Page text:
IBM release set to rival key competitors
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IBM release set to rival key competitors

The same few companies have been at the forefront of software developments for a number of years, but just because something has always been a certain way doesn't mean that businesses must keep it as-is. Just as Microsoft is unveiling its foray into hardware development with its Surface tablet, so too is IBM revealing its newest software offering.

The newest deployment is meant to work in tandem with consumer and corporate machines, though it lends itself better to office settings. Rivaling current offerings from Microsoft and Google, IBM may be poised to flip the industry on its ear.

One-stop shop
For years Apple has worked under the banner of singularity of devices and applications, launching each of its successive developments on its own foundation. The iPhone has always been shipped with Apple software, just as OSX Lion only is available on iMacs and MacBooks. Other entities like Google and Microsoft have always launched on third-party solutions, though, spreading their revenue potential out by relying on other vendors to handle key aspects of software interaction.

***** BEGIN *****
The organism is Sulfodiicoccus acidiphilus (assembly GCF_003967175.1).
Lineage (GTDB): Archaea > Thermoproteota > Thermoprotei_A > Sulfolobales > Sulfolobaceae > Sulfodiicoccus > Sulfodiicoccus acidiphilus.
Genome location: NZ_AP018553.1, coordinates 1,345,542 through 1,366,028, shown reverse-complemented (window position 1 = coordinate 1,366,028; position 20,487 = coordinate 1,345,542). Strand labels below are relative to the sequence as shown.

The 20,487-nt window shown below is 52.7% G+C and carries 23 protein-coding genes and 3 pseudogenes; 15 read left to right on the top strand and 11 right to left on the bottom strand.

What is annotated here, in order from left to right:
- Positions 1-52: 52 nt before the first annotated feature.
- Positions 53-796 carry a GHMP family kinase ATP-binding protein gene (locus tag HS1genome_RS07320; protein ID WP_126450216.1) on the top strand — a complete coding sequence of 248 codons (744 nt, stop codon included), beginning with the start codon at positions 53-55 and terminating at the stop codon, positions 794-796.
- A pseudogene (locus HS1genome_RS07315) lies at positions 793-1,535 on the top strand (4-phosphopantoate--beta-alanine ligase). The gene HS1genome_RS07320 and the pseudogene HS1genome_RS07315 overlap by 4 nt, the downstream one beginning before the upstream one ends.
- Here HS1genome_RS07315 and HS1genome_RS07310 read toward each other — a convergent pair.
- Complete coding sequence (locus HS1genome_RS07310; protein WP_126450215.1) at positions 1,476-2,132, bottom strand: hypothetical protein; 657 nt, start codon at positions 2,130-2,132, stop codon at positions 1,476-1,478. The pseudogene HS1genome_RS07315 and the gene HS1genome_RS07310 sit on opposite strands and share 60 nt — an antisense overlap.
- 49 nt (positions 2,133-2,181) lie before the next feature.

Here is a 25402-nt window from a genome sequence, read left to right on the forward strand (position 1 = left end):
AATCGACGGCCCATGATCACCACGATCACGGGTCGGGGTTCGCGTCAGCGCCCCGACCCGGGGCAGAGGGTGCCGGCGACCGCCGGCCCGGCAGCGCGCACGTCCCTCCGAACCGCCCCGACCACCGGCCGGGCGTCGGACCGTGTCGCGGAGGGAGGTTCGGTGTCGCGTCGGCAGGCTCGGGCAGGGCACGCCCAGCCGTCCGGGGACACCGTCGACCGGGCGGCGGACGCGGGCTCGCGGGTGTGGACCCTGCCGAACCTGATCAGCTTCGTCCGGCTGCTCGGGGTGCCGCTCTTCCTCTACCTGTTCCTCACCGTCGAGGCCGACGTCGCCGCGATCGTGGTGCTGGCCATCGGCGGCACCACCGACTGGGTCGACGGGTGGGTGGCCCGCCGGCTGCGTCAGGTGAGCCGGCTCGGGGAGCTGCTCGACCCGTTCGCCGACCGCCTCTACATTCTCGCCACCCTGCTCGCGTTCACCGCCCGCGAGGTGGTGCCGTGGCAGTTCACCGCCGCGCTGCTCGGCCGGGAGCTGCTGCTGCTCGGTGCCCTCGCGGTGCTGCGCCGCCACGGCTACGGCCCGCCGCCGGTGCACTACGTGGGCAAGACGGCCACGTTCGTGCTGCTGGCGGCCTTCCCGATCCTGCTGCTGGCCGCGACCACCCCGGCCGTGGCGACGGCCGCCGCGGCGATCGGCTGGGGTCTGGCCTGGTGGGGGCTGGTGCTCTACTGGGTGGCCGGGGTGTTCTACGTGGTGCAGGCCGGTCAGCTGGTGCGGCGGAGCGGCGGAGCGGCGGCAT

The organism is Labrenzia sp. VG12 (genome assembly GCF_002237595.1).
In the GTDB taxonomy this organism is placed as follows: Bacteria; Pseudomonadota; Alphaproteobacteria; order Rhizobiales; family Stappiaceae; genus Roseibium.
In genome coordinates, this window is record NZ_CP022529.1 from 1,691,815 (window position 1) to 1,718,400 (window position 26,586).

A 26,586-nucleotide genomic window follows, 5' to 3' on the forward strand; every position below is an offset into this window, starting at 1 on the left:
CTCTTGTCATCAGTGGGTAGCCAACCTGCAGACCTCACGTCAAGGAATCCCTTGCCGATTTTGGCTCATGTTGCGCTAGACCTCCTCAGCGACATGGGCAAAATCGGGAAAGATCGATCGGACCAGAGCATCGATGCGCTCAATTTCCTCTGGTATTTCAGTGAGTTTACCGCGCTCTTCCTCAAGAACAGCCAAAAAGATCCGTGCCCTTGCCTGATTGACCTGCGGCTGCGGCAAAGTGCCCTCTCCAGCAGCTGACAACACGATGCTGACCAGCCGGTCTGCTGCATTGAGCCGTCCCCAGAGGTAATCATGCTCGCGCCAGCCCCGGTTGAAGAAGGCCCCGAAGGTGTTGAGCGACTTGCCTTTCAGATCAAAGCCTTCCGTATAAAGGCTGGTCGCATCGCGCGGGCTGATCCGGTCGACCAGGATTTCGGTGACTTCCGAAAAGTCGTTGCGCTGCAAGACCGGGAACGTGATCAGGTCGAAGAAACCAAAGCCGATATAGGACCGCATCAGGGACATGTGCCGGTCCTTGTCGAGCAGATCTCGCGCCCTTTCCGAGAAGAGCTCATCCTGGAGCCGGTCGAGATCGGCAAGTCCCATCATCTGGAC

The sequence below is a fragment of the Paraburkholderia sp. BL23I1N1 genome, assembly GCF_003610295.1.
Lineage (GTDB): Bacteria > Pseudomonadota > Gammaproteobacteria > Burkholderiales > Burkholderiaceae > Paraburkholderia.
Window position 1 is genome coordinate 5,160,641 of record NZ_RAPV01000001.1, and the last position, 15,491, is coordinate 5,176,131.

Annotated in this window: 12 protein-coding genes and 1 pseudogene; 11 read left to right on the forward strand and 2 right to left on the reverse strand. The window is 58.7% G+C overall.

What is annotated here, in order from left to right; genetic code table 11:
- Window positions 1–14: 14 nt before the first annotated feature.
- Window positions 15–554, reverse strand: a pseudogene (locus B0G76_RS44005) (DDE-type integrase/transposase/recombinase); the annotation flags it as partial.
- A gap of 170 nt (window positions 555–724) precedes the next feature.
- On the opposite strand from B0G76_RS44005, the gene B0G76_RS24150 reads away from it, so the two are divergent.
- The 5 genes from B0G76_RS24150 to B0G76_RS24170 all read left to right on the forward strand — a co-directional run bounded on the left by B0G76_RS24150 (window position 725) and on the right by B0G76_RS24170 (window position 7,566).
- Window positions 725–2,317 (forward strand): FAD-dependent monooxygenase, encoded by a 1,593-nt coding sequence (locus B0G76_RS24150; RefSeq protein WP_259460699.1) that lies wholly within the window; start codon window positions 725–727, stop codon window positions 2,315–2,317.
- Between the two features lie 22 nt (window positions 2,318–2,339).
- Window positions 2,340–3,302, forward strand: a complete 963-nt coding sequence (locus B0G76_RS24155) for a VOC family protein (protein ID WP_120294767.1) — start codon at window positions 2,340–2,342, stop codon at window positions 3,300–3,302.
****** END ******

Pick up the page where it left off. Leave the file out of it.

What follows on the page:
IBM is now moving into this sector, according to a statement from the company, launching its own suite of office programs. Similar to Microsoft Office and Google Drive, IBM's programs feature word processing, spreadsheets, email and other options, Talkin Cloud wrote that these applications will be delivered through the cloud, much like Google's Drive document function.

The suite, named IBM Docs, is part of the organization's attempts to bring all its subsidiary assets under one umbrella, devising a service that harnesses HR software, video conferencing and CRM functionalities as it pushes its SmartCloud agenda into the limelight.

IBM may yet succeed with this strategy, too, as consumers flock toward new cloud deployments and innovative technology that saves them money and is more convenient than previous offerings. A review of Cyber Monday performance showed that about one-third more shoppers took to online tools instead of going to stores this holiday season, expressing higher interest in cloud convenience than real-world interactions. As people move away from older technology and embrace new, cloud-reliant tools, IBM must find ways of integrating these options into their deployments in order to remain at the head of the game. Adding IBM Docs may do just that.